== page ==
It’s been three years since Adrian (Cory Michael Smith) has spent the holidays with his family. Relationships between them are strained. Adrian is gay, but has never quite been able to tell his conservative parents, who have a Reagan/Bush sticker on their truck, and listen to talk radio. But his time is running out. The AIDS virus that has claimed the lives of so many of his friends, is about to claim his.
There’s only one real problem with 1985, and it’s the lack of specificity. It’s all a bit schematic. Adrian lives in New York City; his conservative family live in Texas. He guesses his younger brother Andrew (Aidan Langford) might also be gay because he listens to Madonna. His Dad (Michael Chiklis) is a stern Vietnam veteran; his mother (Virginia Madsen) is the peacemaker. The characters are painted in broad strokes. Sketches, rather than fleshed-out human beings.
Yet the performances here are so sensitive, they largely overcome that thin characterisation. As Adrian, relative newcomer Cory Michael Smith is warm, and wary, and vulnerable. He never quite seems at ease, always trying to avoid familial confrontation, but aware that it’s going to be necessary if he wants to say all that he has to say. The movie’s most poignant relationship is the one between Adrian and Andrew; Adrian painfully aware that his younger brother will soon be treading the same difficult path as he did, but that he won’t be there to help. That tragic truth underscores their every interaction.The actors who make up the family unit perform the stiltedness of dinner table conversation with awkward honesty; beneath the small talk and polite smiles, you can feel the frustrated thrumming of vital words going unsaid. You want them to talk to each other, but there’s so much weight in that silence. The little flutters of attempted communication, their efforts to reach across a seemingly unbridgeable divide – as when Adrian’s mother admits to him that she voted for Mondale, not Reagan – are deeply affecting. You root for everyone here, not just Adrian.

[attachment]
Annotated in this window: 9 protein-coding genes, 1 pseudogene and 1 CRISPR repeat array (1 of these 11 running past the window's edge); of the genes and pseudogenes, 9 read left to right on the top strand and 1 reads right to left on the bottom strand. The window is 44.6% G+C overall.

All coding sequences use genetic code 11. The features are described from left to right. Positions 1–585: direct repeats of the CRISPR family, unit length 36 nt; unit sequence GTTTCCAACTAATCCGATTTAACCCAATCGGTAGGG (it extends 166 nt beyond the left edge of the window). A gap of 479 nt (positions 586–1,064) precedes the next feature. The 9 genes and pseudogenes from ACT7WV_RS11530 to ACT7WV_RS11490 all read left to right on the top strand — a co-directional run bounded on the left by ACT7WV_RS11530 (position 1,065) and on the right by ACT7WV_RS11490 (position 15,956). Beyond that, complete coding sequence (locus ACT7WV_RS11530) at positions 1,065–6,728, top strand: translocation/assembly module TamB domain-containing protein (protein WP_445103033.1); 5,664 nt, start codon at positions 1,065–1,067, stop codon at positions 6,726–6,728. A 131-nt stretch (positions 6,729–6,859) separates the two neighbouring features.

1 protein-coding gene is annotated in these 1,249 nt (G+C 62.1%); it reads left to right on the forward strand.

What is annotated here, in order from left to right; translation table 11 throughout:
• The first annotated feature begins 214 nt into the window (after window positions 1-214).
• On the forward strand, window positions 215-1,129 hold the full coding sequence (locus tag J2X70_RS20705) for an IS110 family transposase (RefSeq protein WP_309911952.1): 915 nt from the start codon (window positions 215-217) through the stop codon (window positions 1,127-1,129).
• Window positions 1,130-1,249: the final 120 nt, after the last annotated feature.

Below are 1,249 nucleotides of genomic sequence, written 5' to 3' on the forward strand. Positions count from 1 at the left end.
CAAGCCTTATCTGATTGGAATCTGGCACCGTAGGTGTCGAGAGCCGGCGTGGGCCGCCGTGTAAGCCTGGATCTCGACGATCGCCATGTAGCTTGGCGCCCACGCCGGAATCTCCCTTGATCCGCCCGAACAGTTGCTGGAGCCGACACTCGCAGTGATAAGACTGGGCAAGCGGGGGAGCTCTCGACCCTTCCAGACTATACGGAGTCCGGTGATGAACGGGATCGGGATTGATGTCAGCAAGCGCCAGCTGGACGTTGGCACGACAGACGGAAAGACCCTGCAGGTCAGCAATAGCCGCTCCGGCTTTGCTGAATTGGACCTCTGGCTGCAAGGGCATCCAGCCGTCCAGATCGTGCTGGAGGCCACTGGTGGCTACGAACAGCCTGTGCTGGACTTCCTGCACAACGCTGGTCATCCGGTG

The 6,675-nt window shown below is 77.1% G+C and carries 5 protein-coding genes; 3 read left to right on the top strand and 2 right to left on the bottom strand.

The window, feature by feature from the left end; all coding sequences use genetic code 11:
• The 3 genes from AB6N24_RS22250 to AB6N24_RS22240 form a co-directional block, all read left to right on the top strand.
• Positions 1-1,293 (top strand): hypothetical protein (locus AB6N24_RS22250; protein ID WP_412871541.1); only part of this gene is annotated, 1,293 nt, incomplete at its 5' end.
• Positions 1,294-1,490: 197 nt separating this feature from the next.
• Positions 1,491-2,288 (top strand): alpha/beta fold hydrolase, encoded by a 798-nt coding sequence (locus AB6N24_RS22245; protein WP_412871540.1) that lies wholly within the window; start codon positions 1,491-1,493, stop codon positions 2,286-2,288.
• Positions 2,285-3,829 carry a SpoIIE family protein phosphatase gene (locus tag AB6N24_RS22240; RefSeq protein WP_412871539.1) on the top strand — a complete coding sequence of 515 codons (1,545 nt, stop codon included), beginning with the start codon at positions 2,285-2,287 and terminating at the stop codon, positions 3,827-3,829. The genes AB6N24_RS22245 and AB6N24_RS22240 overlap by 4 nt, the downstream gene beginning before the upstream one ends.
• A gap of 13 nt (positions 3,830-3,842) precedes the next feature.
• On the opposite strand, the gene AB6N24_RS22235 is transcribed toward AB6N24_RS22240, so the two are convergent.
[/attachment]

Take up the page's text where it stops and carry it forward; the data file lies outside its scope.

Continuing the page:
And that’s another thing 1985 does so well. Although these characters could seem like sketches, Tan and co-writer Hutch always treat them with compassion. Even Adrian’s homophobic father Dale. The film respects that the journey towards acceptance is often just that – a journey. It’s only one of many AIDS related tragedies that some people didn’t get the chance to complete that journey until it was too late.
1985 ends with a rousing ‘it gets better’-esque speech, delivered by Adrian to his younger brother, via the ageless medium of a Walkman tape. It’s indicative of how much quiet work 1985 has done up to this point to earn this finale, which – if treated with less of a delicate touch – could have been cheesy, or cloying, or unjustly optimistic. Instead it feels truthful. Hopeful.
It’s a lovely, graceful way to end a terrific little film.